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Esther Ridpath Delaplaine ’44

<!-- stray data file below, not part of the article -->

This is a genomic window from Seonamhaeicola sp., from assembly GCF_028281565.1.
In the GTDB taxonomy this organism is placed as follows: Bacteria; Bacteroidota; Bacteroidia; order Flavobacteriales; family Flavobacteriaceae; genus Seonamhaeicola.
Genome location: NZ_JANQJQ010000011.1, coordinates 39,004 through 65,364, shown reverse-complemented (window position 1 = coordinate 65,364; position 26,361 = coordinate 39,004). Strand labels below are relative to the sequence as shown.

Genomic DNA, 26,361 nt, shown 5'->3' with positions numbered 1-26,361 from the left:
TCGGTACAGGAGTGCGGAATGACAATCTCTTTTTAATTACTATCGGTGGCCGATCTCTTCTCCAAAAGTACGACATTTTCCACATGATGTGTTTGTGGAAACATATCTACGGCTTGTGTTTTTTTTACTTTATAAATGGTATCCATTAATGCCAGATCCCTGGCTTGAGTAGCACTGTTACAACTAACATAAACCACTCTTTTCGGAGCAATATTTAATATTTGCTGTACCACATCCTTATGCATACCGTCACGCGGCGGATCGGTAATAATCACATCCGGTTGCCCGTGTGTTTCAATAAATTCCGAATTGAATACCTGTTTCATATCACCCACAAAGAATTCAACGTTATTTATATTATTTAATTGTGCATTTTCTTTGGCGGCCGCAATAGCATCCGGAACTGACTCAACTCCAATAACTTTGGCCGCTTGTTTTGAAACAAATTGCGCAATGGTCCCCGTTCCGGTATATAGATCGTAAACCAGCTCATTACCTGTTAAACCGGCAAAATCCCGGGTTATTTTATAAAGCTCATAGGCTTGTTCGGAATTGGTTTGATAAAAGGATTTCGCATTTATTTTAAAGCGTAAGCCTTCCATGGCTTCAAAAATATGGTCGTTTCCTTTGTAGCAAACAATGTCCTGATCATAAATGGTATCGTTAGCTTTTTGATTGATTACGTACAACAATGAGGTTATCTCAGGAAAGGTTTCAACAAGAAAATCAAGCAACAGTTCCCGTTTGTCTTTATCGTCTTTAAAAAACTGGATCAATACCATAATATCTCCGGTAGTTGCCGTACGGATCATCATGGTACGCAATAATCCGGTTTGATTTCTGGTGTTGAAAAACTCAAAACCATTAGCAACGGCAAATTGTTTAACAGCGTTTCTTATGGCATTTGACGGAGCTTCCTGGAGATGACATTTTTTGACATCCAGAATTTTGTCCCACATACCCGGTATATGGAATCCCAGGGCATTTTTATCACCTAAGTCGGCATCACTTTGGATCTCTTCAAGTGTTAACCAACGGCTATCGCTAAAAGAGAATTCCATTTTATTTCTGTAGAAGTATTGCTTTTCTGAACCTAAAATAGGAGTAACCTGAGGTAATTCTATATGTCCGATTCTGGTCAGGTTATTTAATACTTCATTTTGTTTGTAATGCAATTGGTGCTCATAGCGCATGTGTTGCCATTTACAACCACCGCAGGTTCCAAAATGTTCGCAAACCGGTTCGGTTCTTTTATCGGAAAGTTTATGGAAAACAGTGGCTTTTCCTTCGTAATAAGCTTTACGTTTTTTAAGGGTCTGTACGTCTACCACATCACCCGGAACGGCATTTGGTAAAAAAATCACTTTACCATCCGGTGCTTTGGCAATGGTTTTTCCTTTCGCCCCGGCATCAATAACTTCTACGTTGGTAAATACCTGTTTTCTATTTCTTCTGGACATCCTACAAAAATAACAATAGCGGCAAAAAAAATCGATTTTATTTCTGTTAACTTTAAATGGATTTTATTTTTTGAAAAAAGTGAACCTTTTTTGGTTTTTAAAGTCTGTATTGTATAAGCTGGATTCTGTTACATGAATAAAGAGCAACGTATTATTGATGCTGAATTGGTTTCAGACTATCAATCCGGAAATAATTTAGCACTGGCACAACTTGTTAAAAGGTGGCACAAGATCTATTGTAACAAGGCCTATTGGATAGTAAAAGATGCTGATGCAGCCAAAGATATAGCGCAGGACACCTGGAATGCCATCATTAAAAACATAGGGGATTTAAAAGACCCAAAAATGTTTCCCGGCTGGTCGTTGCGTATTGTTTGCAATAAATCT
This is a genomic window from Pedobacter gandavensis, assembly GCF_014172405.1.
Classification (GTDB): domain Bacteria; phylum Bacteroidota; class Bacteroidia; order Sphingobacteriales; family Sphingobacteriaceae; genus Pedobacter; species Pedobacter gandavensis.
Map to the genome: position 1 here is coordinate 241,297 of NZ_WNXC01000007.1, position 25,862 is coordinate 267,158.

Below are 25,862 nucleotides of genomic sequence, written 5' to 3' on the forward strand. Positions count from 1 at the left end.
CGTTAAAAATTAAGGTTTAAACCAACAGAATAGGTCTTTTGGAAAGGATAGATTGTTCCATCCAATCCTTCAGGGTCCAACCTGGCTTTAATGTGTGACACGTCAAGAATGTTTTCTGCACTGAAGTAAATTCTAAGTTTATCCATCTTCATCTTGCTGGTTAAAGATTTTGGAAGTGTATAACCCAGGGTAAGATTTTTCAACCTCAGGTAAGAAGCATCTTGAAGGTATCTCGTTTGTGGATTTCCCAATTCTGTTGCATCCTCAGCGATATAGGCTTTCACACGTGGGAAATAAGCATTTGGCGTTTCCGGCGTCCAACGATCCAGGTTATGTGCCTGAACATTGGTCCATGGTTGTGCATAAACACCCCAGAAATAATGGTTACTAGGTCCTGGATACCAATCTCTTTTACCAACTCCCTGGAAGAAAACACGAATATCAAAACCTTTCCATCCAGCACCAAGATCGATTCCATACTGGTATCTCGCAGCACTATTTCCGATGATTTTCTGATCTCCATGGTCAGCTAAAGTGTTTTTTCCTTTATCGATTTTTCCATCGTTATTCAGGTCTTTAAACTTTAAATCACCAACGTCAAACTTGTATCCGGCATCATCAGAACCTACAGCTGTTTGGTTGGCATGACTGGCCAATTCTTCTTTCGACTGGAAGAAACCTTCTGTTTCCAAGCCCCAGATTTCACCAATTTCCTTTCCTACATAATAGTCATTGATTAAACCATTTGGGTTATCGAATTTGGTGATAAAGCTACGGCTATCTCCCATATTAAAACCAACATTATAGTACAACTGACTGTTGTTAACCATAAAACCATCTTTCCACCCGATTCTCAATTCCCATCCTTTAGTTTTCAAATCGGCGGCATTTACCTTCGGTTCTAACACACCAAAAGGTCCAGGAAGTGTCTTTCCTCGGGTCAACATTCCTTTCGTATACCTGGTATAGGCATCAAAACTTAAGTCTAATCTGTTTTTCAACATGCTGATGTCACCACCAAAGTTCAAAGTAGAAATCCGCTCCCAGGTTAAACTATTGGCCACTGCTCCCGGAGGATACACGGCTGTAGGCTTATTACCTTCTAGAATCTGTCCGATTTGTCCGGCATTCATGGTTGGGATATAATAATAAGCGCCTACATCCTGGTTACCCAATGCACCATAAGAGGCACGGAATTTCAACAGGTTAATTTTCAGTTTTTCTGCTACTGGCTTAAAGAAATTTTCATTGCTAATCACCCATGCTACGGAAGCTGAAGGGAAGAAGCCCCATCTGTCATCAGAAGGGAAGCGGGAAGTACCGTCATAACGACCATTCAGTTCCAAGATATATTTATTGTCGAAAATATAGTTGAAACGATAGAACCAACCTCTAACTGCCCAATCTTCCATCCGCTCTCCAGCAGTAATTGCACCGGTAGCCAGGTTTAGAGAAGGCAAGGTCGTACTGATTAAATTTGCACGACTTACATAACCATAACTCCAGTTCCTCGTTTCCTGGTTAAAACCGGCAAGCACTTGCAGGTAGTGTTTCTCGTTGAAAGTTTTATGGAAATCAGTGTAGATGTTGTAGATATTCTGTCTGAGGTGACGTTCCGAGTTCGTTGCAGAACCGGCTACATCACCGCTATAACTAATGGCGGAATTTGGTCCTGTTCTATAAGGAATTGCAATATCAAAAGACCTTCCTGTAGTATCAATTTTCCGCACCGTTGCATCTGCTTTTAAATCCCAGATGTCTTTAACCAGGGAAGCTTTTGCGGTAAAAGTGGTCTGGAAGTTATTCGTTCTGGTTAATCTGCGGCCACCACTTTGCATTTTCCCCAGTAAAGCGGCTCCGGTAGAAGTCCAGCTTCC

box_delaplaine_ridpath_esther.jpgEsther Ridpath Delaplaine ’44 has been inducted into the Human Rights Hall of Fame in Montgomery County, Md., in recognition of her civil rights efforts in the county. According to Richard Ramsey, president of the Glen Echo Park Partnership for Arts and Culture, in 1960, Delaplaine and her neighbor Mary Lou Rogers Munts ’45, mobilized a countywide organization to support and pass a public accommodations ordinance that established a Human Relations Commission that is now celebrating its 50th anniversary. Delaplaine was a neighborhood organizer in 1960 protests seeking to end segregation of the Glen Echo Amusement Park in the Maryland suburbs of Washington, D.C. The park—a popular attraction that refused to admit African Americans—was picketed for a summer by Howard University students and residents of Delaplaine’s nearby Bannockburn neighborhood in Bethesda, Md. The protests succeeded, and the park re-opened in spring 1961 as a desegregated facility. Delaplaine received Swarthmore’s Arabella Carter Award in 2009, which is given to an alumnus or alumna whose life has displayed a deep-seated commitment to community service, especially quiet and unpaid service.

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